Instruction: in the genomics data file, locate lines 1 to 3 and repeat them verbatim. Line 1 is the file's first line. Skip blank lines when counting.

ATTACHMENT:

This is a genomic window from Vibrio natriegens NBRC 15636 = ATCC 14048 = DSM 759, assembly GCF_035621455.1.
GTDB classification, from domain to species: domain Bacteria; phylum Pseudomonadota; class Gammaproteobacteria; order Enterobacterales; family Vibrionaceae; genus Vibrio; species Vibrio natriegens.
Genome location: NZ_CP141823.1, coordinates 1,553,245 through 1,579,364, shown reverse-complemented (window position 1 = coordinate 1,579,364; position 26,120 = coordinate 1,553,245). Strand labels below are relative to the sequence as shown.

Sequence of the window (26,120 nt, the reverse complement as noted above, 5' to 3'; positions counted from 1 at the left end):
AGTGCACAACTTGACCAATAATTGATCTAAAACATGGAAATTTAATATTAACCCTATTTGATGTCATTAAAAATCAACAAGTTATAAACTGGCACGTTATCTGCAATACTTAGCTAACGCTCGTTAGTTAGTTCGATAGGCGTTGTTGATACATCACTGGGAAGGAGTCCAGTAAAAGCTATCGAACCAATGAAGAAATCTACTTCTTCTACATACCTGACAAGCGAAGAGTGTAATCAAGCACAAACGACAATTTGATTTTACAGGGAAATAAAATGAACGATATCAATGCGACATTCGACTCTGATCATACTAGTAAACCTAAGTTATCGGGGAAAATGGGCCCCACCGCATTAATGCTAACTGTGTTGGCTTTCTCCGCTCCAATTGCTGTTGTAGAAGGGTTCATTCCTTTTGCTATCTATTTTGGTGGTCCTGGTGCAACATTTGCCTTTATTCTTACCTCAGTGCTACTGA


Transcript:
This is a genomic window from Vibrio natriegens NBRC 15636 = ATCC 14048 = DSM 759, assembly GCF_035621455.1.
GTDB classification, from domain to species: domain Bacteria; phylum Pseudomonadota; class Gammaproteobacteria; order Enterobacterales; family Vibrionaceae; genus Vibrio; species Vibrio natriegens.
Genome location: NZ_CP141823.1, coordinates 1,553,245 through 1,579,364, shown reverse-complemented (window position 1 = coordinate 1,579,364; position 26,120 = coordinate 1,553,245). Strand labels below are relative to the sequence as shown.